The Pittsburgh Penguins are going to be a more difficult team to beat next season when Beau Bennett enjoys a breakout campaign as an important top-six forward.
The former first-round pick made his NHL debut last season and showed a lot of promise with 17 points (three goals, 14 assists) in 26 games.
Now it's time for the California native to take on a bigger role in the team's offense.
The first step in Bennett becoming a better player is receiving more ice time. Head coach Dan Bylsma gave the 21-year-old forward just 12:18 of ice time per game during the regular season, a number that decreased to 11:05 in the playoffs.
The offseason departures of veteran wingers Brenden Morrow, Matt Cooke and Jarome Iginla, all of whom got a chance to play on the team's second line alongside 40-goal scorer James Neal and former Hart Trophy winner Evgeni Malkin, should open the door for Bennett to play a top-six role and receive 15-to-20 minutes of ice time per game.
This is a role that would give Bennett the quality of teammates and ice time needed to have a breakout season.
Bylsma talked about his young forward's future earlier this summer, via Penguins.com:
Beau has played on the left side a lot, so he’s comfortable there. He actually did a really good job in the beginning of [last year] proving he could play on the left side.
Skill-wise, skill set-wise, ability to play with high-end players, read the play, his hockey sense and also the ability to make plays to and from those [top-six players]. I think he’s shown that, he’s grown into that.
Over the course of a full season, you'll see [Bennett] able to play with those types of players, whether it is a power-play situation or whether it is with [Sidney] Crosby or Malkin or on a line with Malkin and Neal. I think he's got that ability.
Bennett is an ideal winger for Malkin's line, because his size and willingness to go hard to the net would open up space for the superstar center. As someone who plays a power forward type of game, Bennett would compliment Malkin and Neal by bringing more toughness and defensive skill to the second line.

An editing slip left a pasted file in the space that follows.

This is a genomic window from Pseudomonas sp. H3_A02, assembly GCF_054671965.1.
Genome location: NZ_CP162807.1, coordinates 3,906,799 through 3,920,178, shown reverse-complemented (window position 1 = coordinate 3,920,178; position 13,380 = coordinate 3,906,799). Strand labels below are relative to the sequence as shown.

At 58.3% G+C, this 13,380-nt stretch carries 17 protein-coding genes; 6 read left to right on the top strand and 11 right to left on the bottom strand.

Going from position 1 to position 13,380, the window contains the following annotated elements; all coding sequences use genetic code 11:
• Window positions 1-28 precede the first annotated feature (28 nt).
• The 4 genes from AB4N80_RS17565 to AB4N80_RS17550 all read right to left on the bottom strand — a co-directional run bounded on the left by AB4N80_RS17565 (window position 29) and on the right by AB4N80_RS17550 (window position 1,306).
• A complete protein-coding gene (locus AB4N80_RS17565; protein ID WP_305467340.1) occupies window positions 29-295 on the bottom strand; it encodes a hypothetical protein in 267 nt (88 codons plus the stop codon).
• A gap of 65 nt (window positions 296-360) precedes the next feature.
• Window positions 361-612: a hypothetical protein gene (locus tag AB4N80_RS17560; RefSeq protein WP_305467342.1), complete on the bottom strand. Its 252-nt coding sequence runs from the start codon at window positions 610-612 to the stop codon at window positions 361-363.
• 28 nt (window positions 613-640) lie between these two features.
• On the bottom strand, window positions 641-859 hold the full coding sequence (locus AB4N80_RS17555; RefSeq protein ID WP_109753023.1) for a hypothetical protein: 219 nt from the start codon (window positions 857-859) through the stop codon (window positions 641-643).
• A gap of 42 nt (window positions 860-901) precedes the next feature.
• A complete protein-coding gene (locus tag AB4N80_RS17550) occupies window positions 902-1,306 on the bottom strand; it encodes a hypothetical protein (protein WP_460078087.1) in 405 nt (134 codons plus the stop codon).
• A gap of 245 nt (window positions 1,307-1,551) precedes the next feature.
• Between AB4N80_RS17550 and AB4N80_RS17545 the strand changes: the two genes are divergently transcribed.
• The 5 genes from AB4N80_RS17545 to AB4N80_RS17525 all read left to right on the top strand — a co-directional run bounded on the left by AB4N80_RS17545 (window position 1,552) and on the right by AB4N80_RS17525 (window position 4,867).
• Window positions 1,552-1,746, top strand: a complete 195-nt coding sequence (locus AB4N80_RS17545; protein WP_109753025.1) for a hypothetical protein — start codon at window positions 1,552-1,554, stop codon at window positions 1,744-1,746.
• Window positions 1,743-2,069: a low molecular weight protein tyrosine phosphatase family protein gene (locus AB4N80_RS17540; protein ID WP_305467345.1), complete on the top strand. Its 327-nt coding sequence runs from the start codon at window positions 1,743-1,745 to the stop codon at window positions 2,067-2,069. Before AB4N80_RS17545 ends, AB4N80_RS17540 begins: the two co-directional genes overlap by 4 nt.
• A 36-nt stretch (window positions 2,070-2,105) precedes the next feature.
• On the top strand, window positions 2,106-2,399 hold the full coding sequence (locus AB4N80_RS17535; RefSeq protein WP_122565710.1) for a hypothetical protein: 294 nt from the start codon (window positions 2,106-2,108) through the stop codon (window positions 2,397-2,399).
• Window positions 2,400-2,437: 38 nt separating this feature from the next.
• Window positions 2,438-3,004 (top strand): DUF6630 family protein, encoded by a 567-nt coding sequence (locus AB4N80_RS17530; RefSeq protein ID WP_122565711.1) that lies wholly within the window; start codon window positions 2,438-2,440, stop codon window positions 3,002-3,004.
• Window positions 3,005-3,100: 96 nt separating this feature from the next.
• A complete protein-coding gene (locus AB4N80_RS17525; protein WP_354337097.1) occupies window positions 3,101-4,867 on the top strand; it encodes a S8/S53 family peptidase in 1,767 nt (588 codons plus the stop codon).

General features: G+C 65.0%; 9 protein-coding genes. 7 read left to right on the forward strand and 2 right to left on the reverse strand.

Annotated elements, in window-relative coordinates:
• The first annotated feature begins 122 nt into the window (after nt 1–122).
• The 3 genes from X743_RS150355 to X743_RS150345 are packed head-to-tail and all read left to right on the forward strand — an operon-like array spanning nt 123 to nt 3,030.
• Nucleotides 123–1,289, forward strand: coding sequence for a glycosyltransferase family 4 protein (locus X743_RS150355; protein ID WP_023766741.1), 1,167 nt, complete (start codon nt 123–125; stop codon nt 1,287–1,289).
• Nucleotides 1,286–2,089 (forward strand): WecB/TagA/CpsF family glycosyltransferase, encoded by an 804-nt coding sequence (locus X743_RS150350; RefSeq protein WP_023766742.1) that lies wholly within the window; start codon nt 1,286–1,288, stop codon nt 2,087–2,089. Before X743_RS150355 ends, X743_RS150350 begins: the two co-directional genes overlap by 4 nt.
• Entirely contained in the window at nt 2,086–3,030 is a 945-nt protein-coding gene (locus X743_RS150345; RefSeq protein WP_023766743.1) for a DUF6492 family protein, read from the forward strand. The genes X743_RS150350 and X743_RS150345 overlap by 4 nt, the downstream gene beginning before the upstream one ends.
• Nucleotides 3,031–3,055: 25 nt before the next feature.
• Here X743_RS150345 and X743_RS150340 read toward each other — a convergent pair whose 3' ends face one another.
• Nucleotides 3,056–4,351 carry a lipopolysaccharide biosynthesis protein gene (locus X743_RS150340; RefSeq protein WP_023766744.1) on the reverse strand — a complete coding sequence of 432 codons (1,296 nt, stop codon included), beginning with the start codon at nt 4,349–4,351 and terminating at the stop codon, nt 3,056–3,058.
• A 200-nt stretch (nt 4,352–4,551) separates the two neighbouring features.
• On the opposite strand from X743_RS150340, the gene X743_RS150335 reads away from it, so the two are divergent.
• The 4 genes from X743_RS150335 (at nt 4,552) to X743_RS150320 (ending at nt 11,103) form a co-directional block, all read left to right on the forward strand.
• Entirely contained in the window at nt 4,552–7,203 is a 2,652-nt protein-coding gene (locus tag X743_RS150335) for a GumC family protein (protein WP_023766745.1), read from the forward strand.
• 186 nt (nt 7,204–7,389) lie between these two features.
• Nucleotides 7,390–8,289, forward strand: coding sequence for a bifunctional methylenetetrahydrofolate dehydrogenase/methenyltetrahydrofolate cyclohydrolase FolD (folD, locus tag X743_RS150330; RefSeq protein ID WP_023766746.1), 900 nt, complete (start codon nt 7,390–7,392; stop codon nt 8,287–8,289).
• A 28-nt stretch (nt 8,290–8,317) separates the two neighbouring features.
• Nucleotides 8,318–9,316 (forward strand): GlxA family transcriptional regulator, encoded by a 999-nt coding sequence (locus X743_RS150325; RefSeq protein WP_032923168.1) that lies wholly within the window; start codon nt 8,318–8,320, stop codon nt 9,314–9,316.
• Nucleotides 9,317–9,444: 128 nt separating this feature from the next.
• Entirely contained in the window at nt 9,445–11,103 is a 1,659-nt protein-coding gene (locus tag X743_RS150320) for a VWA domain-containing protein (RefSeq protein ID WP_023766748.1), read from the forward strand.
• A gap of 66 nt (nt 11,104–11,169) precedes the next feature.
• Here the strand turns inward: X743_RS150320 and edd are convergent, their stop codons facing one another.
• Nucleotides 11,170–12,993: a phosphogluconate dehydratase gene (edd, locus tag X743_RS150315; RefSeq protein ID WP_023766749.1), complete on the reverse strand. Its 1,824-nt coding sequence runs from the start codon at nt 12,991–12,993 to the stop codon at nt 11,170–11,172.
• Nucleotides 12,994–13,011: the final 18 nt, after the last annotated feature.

His first career playoff goal in Round 1 against the New York Islanders was a good example of the connection that Bennett and Malkin could form as linemates.
Bennett's powerful and accurate shot was on display here, and this is the kind of skill that could make him a consistent point producer next season as a second-line left winger.
When Neal was acquired by the Penguins during the 2010-11 season, his production skyrocketed alongside Malkin, and he enjoyed a breakout year with a career high 40 goals in 2011-12.
There's no reason Bennett shouldn't see a dramatic increase in his goals and shots per game if he plays with Malkin for a full season. Scoring 40 goals like Neal isn't a realistic expectation for 2013-14, but Bennett is talented enough to tally 20-25 goals in a top-six role at this stage of his career.
Another reason Bennett will break out next year will be his increased role on the power play.
His strength, veteran-like poise and impressive puck-handling skills allow him to make plays and take shots from the half wall, which isn't an easy role on the power play. He's also able to play the point when the Penguins have the extra man.
Pittsburgh had the No. 1-ranked power play last season, and as a highly skilled power forward, the addition of Bennett to this unit should make it even more difficult for opposing teams to shut down.
The part of Bennett's game that didn't get enough attention last year was his defensive skills. He's an intelligent player in his own end and will cover for defensemen (such as Kris Letang) when they join the rush. While he doesn't appear to have enormous strength, Bennett is fully capable of playing a physical game and winning puck battles along the boards and in the corners.
The 21-year-old is a player who Bylsma will be able to trust in late-game situations because he isn't a defensive liability.
If he receives a top-six role for the entire year, Bennett will have a breakout 2013-14 campaign and emerge as a key player in the Penguins' journey toward the Stanley Cup Final.
All the talent is there, he just needs more ice time to develop and earn valuable experience.
Nicholas Goss is an NHL columnist at Bleacher Report. He was a credentialed writer at the 2011 and 2013 Stanley Cup Final, the 2012 NHL playoffs and the 2013 NHL draft.
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